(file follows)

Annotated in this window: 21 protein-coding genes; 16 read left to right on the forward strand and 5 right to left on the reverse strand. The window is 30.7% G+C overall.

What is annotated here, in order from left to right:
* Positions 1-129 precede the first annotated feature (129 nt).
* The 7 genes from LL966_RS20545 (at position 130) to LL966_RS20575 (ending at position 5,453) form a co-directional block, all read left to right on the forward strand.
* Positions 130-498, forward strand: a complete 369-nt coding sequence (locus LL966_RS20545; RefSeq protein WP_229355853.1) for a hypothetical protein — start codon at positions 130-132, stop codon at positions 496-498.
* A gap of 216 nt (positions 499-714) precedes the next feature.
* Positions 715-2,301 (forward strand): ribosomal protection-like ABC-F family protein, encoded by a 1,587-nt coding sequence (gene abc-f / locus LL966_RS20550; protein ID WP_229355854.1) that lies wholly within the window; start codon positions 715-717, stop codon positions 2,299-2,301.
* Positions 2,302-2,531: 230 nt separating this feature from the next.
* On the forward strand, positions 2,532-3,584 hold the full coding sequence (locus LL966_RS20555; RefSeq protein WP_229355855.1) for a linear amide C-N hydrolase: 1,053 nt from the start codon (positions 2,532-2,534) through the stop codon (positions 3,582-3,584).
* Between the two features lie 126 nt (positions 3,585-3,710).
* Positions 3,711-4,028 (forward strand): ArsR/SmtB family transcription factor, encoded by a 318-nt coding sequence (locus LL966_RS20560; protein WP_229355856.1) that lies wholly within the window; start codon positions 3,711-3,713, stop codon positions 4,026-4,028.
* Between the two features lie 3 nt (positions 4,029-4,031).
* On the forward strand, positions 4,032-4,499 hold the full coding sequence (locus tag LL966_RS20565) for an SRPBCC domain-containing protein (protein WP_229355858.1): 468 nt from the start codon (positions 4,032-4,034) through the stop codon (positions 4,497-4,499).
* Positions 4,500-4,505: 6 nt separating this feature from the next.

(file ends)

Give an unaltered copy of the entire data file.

Annotated in this window: 21 protein-coding genes; 16 read left to right on the forward strand and 5 right to left on the reverse strand. The window is 30.7% G+C overall.

What is annotated here, in order from left to right:
* Positions 1-129 precede the first annotated feature (129 nt).
* The 7 genes from LL966_RS20545 (at position 130) to LL966_RS20575 (ending at position 5,453) form a co-directional block, all read left to right on the forward strand.
* Positions 130-498, forward strand: a complete 369-nt coding sequence (locus LL966_RS20545; RefSeq protein WP_229355853.1) for a hypothetical protein — start codon at positions 130-132, stop codon at positions 496-498.
* A gap of 216 nt (positions 499-714) precedes the next feature.
* Positions 715-2,301 (forward strand): ribosomal protection-like ABC-F family protein, encoded by a 1,587-nt coding sequence (gene abc-f / locus LL966_RS20550; protein ID WP_229355854.1) that lies wholly within the window; start codon positions 715-717, stop codon positions 2,299-2,301.
* Positions 2,302-2,531: 230 nt separating this feature from the next.
* On the forward strand, positions 2,532-3,584 hold the full coding sequence (locus LL966_RS20555; RefSeq protein WP_229355855.1) for a linear amide C-N hydrolase: 1,053 nt from the start codon (positions 2,532-2,534) through the stop codon (positions 3,582-3,584).
* Between the two features lie 126 nt (positions 3,585-3,710).
* Positions 3,711-4,028 (forward strand): ArsR/SmtB family transcription factor, encoded by a 318-nt coding sequence (locus LL966_RS20560; protein WP_229355856.1) that lies wholly within the window; start codon positions 3,711-3,713, stop codon positions 4,026-4,028.
* Between the two features lie 3 nt (positions 4,029-4,031).
* On the forward strand, positions 4,032-4,499 hold the full coding sequence (locus tag LL966_RS20565) for an SRPBCC domain-containing protein (protein WP_229355858.1): 468 nt from the start codon (positions 4,032-4,034) through the stop codon (positions 4,497-4,499).
* Positions 4,500-4,505: 6 nt separating this feature from the next.